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Youth Column: 'Climate Change is Not Just a Trend'

Youth Column: 'Climate Change is Not Just a Trend'

Monday May 10 2021

Christine Meyer, a 17-year-old from Kintore Parish Church, calls on the Church to take action on climate change

As a young Christian who is passionate about social justice, I believe climate change is the biggest injustice of our time and if we don’t act now, the consequences will be catastrophic.

A recent survey by Tearfund and Youthscape found that nine out of ten Christian teenagers are concerned about climate change, yet only one in ten surveyed believe their church is doing enough to respond to the climate crisis.

This doesn’t surprise me. I first learned about climate change when I was only nine. My teacher was passionate about the issue and we learned to take care of the school vegetable patch, visited local apple orchards, and had a class toy who would go home with someone each week and report what we did to be more environmentally friendly. I would meet friends regularly to talk about the environment. I realise this was not the case for most generations, however it demonstrates how important this issue has become.

Eight-six per cent of teenagers surveyed said their faith teaches them to care about injustice and 84 per cent said it’s important Christians respond to climate change. Taking care of the planet is not just a good thing but something God instructs us to do. I can’t help but feel guilty about all the extreme droughts, floods, snowstorms and forest fires which emphasise our broken world. And it’s often the ones who have had the least impact on the climate who are affected most severely. It breaks my heart that our brothers and sisters across the world are suffering because of our consumerist way of living.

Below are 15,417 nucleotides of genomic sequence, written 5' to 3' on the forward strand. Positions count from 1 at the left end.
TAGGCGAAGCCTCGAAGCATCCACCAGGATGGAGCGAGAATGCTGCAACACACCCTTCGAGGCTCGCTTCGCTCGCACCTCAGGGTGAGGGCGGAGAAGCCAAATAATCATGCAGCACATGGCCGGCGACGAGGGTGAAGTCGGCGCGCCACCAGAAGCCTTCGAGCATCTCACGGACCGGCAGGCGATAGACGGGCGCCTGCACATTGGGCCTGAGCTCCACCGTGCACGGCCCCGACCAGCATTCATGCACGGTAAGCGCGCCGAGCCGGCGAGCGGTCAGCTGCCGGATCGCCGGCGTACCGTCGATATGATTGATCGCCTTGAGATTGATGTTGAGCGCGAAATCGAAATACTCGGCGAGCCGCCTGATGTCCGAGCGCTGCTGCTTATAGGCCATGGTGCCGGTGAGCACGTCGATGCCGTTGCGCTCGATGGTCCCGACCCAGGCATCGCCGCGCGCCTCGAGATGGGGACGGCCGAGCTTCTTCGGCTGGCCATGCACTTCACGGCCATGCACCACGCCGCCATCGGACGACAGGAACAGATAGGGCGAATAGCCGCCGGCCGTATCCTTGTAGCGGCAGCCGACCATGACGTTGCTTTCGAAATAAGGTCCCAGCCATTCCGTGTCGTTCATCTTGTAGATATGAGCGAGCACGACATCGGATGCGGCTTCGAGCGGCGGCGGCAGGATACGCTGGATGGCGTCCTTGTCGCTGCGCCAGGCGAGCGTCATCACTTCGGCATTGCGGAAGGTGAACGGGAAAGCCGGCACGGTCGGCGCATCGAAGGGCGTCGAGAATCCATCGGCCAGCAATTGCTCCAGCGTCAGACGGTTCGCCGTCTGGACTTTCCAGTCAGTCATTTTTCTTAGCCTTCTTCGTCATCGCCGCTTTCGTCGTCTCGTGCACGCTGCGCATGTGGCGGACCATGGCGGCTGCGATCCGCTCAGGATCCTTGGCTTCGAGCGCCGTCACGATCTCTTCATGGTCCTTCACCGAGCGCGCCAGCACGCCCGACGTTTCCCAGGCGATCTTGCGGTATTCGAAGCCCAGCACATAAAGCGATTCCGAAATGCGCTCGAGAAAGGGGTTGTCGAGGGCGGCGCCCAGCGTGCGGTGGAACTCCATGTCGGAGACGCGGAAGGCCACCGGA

Climate change is not just a trend, a fad that will be forgotten in a couple years. Climate change is something the church risks losing young people over. My generation has had enough of the brokenness of this world and want to see and make a change. Young people are calling on their church leaders to listen, learn alongside them and act with integrity on this issue.

There are several ways the church can act. Firstly, encouraging individuals to be conscientious about their care for the environment. Tearfund’s Climate Emergency Toolkit is a practical tool to help churchgoers of all ages respond. Secondly, helping those already affected by climate change by supporting organisations like Tearfund who help communities thrive despite the changing climate. Thirdly, the church can use its public profile to lobby governments and large corporations to be more environmentally responsible. Shockingly, 20 companies are responsible for a third of all global greenhouse gas emissions, and the UK is the world’s second largest exporter of plastic waste per person.

Finally, we need to pray. Tearfund’s survey found 57 per cent of young people had prayed about the climate in the last year and 84 per cent are willing to. We need to thank God for the world He has provided, seek forgiveness for the way it is now, and ask what we can do to help fix it.

My church has organised an Eco group during Lent for two years. I’ve been given the opportunity to do a sermon on the climate crisis, and they’ve been overwhelmingly supportive of a litter pick fundraiser I held to raise money for Tearfund. There is still more we can do, we’re not perfect, but it’s a start and hopefully a catalyst for something much larger.

This is a crucial year. With the upcoming UN climate conference taking place right on our doorstep, climate change will be on the news and unavoidable over coming months. We, as the church, cannot sit idly by. We must be part of the discussion and part of the solution.

For more information on Tearfund’s research, ‘Burning Down the House - How the Church Could Lose Young People Over Climate Inaction.’ and to find resources to help your church, visit 

To find out about Tearfund's Emerging Influencers Programme for 17-23 year-olds, visit

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